Having been kicked out of the house without funds by her abusive father for criticizing his extramarital affairs,Michael Ponder, liner notes to album "Rebecca Clarke: Midsummer Moon", 2000 Dutton Laboratories] Clarke supported herself through her viola playing after leaving the Royal College, and moved to the United States in 1916 to perform. Her compositional career peaked in a brief period, beginning with the viola sonata she entered in a 1919 competition sponsored by patron of the arts Elizabeth Sprague Coolidge, Clarke's neighbor, tying for first prize in a field of 72 entrants with a piece by Ernest Bloch. (Coolidge later declared Bloch the winner. Two judges of the contest remarked to Coolidge that though they had favored Clarke, it was good that she did not win, to avoid the appearance of Coolidge favoring her neighbor and friend and destroying the reputation of the then-new contest.) It was speculated by reporters that "Rebecca Clarke" was only a pseudonym for Bloch himself, or at least that it could not have been Clarke who wrote these pieces, as the idea that a woman could write such a work was nearly unheard of. The sonata was well received and had its first performance at the Berkshire music festival in 1919. In 1921 she again made an impressive showing, though still just failing to take the prize, with her piano trio. A 1923 rhapsody for cello and piano followed, sponsored by Coolidge, making Clarke the only female recipient of her patronage. These three works represent the height of her compositional career. From then on her output was sporadic; she composed hardly at all throughout the 1930s, for example, nor did she write during her employment as a nanny, though she continued to perform.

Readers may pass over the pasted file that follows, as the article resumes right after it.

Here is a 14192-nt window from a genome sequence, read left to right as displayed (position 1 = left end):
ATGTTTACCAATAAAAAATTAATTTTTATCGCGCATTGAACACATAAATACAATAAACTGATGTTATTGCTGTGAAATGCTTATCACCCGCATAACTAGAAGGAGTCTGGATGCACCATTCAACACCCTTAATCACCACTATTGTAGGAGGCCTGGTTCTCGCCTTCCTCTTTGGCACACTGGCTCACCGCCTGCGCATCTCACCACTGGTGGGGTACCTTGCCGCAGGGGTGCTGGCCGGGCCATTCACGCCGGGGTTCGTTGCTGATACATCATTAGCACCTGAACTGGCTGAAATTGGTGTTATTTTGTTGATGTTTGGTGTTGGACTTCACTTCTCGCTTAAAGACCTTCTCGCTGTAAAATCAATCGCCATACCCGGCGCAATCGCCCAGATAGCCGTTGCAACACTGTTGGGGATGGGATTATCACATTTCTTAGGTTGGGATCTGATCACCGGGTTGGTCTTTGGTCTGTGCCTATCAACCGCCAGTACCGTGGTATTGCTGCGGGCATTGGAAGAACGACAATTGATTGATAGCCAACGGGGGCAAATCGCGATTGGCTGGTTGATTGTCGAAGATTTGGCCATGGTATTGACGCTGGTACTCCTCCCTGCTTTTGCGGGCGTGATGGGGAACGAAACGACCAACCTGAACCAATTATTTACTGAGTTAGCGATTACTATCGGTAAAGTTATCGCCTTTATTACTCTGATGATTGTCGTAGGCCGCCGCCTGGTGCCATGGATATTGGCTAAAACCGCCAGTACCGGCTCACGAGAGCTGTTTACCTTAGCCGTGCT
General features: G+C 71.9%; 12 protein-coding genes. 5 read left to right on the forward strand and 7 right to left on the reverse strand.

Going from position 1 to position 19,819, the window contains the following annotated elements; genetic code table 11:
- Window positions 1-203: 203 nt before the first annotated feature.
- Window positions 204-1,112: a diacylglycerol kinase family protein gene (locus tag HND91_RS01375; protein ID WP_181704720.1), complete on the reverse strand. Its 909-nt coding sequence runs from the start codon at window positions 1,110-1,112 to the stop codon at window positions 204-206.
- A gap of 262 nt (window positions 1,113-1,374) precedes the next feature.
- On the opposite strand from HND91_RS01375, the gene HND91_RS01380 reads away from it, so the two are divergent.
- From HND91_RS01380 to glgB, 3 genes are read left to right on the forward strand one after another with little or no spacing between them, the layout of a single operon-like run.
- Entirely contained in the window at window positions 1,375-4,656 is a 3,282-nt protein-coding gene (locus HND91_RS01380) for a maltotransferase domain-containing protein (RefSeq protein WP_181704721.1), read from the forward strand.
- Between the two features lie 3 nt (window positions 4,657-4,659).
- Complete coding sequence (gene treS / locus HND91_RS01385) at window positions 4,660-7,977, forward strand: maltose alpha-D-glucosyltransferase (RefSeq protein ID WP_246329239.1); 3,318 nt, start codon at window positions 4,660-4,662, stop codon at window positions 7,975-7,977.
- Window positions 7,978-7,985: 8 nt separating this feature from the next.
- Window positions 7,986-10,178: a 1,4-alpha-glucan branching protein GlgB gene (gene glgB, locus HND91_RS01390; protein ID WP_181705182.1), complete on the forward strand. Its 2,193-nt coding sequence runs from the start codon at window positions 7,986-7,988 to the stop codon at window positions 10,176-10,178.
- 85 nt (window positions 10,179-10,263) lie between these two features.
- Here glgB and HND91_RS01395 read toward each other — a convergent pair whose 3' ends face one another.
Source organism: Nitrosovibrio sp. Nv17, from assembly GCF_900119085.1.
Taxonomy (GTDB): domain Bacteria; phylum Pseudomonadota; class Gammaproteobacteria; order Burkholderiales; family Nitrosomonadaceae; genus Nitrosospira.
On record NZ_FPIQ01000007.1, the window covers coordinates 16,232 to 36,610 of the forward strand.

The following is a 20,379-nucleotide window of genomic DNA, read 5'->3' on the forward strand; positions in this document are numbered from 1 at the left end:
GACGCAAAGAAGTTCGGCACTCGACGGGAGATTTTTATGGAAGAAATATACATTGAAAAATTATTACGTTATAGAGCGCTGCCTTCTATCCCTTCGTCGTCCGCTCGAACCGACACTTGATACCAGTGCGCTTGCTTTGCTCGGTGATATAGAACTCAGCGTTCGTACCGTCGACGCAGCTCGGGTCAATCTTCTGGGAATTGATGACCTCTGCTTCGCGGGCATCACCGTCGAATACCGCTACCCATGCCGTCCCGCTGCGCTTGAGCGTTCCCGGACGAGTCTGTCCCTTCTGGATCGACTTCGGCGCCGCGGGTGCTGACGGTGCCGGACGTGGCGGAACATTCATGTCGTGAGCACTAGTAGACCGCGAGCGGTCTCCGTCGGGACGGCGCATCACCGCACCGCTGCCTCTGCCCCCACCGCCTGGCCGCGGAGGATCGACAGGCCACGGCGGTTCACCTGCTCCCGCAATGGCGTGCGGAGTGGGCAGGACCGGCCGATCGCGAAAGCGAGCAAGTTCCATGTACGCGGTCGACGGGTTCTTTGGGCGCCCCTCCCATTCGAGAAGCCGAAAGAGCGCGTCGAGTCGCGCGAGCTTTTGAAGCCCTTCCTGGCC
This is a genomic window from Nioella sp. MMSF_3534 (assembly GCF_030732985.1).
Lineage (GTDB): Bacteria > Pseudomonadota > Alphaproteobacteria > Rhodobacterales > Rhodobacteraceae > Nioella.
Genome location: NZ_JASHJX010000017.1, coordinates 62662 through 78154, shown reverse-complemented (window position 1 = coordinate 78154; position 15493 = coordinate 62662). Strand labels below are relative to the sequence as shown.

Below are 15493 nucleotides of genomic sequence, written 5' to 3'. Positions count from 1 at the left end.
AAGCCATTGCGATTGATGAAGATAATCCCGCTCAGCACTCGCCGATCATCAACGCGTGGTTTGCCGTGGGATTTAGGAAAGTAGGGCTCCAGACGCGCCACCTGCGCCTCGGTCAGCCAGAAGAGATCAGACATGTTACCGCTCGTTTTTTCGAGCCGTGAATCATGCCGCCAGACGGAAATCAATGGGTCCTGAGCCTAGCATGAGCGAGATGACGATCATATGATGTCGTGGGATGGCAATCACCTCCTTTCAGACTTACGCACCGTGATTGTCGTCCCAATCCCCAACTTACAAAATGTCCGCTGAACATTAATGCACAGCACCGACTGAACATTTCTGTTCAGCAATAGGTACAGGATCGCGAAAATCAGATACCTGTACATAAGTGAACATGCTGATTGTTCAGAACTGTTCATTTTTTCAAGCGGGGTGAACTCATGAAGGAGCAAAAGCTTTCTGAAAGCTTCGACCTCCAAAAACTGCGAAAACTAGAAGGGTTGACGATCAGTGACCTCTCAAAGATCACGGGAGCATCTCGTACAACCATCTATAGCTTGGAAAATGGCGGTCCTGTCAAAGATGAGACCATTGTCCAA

The years from 1939 to 1942 were to prove her last significant creative period. By this point Clarke was living in the United States with her brothers, and was unhappy to see them turning out, in her eyes, as badly as their father. This period of unhappiness proved nevertheless to be a fertile one, but it did not last long.